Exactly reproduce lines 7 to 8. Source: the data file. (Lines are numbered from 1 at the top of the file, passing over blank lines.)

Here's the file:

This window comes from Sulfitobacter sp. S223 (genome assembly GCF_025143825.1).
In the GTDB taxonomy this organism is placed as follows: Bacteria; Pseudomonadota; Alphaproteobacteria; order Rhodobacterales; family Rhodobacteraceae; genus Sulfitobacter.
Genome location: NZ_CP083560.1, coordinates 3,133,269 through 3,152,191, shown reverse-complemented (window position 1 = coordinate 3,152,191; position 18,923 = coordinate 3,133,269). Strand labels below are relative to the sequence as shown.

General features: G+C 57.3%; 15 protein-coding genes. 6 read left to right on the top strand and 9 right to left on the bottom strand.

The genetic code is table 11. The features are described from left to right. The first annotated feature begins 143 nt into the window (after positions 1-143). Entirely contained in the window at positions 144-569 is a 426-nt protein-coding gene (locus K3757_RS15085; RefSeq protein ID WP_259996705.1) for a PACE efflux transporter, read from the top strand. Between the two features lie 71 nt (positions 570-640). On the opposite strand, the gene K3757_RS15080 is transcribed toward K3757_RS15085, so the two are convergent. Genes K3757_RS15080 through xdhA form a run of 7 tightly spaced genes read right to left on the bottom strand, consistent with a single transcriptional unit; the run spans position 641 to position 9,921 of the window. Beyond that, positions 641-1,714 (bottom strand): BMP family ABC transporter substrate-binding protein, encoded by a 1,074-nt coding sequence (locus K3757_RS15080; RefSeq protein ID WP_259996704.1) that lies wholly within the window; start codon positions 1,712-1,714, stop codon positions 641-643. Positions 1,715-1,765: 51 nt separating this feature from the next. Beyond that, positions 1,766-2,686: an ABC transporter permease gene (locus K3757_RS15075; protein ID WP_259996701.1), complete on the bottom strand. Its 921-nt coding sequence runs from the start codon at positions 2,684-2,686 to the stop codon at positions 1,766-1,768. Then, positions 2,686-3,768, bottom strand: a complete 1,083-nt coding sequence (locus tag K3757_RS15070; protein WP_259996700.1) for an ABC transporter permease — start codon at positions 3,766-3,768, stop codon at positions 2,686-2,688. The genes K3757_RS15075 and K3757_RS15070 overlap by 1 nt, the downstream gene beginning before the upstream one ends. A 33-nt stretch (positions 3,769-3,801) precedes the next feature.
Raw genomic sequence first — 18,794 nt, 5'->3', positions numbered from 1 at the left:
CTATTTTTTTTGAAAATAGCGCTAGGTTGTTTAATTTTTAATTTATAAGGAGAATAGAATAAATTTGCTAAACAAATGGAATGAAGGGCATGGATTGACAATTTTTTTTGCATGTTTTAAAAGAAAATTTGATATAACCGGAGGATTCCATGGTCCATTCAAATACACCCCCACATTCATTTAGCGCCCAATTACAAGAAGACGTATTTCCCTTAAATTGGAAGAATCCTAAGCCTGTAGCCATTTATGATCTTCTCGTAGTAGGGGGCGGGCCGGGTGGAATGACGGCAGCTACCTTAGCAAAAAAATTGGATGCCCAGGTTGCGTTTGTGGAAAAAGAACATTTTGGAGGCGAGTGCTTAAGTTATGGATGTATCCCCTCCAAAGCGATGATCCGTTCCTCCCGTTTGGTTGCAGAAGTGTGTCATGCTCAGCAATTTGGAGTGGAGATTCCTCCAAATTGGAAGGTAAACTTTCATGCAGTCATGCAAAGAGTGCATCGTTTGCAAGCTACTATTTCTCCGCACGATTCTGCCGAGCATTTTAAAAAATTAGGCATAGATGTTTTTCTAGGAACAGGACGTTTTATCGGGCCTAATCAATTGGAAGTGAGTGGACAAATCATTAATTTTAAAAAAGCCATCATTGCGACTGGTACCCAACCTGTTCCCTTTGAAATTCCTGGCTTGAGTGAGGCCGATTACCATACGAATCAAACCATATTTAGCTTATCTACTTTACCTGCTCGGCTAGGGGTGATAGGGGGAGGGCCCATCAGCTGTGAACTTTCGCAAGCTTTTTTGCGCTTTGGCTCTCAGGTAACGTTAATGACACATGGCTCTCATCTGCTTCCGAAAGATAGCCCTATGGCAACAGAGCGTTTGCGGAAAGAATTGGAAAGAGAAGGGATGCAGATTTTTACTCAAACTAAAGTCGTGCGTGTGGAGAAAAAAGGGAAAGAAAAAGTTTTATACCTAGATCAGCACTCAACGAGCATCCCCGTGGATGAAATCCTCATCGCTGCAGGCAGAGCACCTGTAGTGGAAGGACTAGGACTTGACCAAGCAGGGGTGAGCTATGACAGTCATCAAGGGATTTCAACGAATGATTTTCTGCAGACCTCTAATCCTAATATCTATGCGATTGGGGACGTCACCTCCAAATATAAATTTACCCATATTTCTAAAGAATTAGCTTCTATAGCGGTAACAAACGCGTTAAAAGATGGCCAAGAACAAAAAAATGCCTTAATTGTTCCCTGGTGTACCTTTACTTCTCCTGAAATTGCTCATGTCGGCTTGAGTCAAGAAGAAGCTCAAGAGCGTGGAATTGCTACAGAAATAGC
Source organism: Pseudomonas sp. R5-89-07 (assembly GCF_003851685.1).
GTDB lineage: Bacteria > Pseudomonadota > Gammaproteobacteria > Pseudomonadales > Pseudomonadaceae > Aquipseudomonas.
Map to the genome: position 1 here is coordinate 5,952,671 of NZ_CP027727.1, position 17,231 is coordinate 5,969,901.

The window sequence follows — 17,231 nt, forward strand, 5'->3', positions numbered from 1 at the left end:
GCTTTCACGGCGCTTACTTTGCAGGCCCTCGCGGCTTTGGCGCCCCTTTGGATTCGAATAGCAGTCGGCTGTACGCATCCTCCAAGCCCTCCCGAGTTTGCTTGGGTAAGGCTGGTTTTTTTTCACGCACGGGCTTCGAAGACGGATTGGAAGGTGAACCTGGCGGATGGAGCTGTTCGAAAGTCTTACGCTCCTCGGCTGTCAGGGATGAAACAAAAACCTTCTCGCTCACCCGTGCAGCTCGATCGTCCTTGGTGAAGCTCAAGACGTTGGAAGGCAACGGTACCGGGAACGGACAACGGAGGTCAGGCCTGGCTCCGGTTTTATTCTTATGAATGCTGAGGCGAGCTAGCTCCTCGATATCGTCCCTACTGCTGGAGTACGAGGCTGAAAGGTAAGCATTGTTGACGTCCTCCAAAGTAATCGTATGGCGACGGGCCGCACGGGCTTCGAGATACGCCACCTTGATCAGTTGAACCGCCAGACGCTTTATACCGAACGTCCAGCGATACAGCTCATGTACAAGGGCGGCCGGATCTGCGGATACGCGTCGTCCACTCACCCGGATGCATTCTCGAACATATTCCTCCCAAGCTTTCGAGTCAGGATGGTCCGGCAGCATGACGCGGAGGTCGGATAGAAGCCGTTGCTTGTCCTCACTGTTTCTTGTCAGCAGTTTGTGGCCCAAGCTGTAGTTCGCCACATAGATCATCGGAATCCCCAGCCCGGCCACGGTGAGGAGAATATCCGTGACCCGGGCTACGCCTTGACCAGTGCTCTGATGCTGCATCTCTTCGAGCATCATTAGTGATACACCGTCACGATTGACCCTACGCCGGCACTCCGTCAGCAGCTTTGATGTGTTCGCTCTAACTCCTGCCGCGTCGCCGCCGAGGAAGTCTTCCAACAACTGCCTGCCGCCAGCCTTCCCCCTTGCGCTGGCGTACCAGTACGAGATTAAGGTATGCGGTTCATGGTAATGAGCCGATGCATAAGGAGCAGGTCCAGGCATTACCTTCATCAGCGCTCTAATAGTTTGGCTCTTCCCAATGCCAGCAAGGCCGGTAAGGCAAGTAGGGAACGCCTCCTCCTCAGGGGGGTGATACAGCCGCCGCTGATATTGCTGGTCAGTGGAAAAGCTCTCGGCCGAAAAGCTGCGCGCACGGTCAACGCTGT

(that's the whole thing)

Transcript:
CTATTTTTTTTGAAAATAGCGCTAGGTTGTTTAATTTTTAATTTATAAGGAGAATAGAATAAATTTGCTAAACAAATGGAATGAAGGGCATGGATTGACAATTTTTTTTGCATGTTTTAAAAGAAAATTTGATATAACCGGAGGATTCCATGGTCCATTCAAATACACCCCCACATTCATTTAGCGCCCAATTACAAGAAGACGTATTTCCCTTAAATTGGAAGAATCCTAAGCCTGTAGCCATTTATGATCTTCTCGTAGTAGGGGGCGGGCCGGGTGGAATGACGGCAGCTACCTTAGCAAAAAAATTGGATGCCCAGGTTGCGTTTGTGGAAAAAGAACATTTTGGAGGCGAGTGCTTAAGTTATGGATGTATCCCCTCCAAAGCGATGATCCGTTCCTCCCGTTTGGTTGCAGAAGTGTGTCATGCTCAGCAATTTGGAGTGGAGATTCCTCCAAATTGGAAGGTAAACTTTCATGCAGTCATGCAAAGAGTGCATCGTTTGCAAGCTACTATTTCTCCGCACGATTCTGCCGAGCATTTTAAAAAATTAGGCATAGATGTTTTTCTAGGAACAGGACGTTTTATCGGGCCTAATCAATTGGAAGTGAGTGGACAAATCATTAATTTTAAAAAAGCCATCATTGCGACTGGTACCCAACCTGTTCCCTTTGAAATTCCTGGCTTGAGTGAGGCCGATTACCATACGAATCAAACCATATTTAGCTTATCTACTTTACCTGCTCGGCTAGGGGTGATAGGGGGAGGGCCCATCAGCTGTGAACTTTCGCAAGCTTTTTTGCGCTTTGGCTCTCAGGTAACGTTAATGACACATGGCTCTCATCTGCTTCCGAAAGATAGCCCTATGGCAACAGAGCGTTTGCGGAAAGAATTGGAAAGAGAAGGGATGCAGATTTTTACTCAAACTAAAGTCGTGCGTGTGGAGAAAAAAGGGAAAGAAAAAGTTTTATACCTAGATCAGCACTCAACGAGCATCCCCGTGGATGAAATCCTCATCGCTGCAGGCAGAGCACCTGTAGTGGAAGGACTAGGACTTGACCAAGCAGGGGTGAGCTATGACAGTCATCAAGGGATTTCAACGAATGATTTTCTGCAGACCTCTAATCCTAATATCTATGCGATTGGGGACGTCACCTCCAAATATAAATTTACCCATATTTCTAAAGAATTAGCTTCTATAGCGGTAACAAACGCGTTAAAAGATGGCCAAGAACAAAAAAATGCCTTAATTGTTCCCTGGTGTACCTTTACTTCTCCTGAAATTGCTCATGTCGGCTTGAGTCAAGAAGAAGCTCAAGAGCGTGGAATTGCTACAGAAATAGC
Source organism: Pseudomonas sp. R5-89-07 (assembly GCF_003851685.1).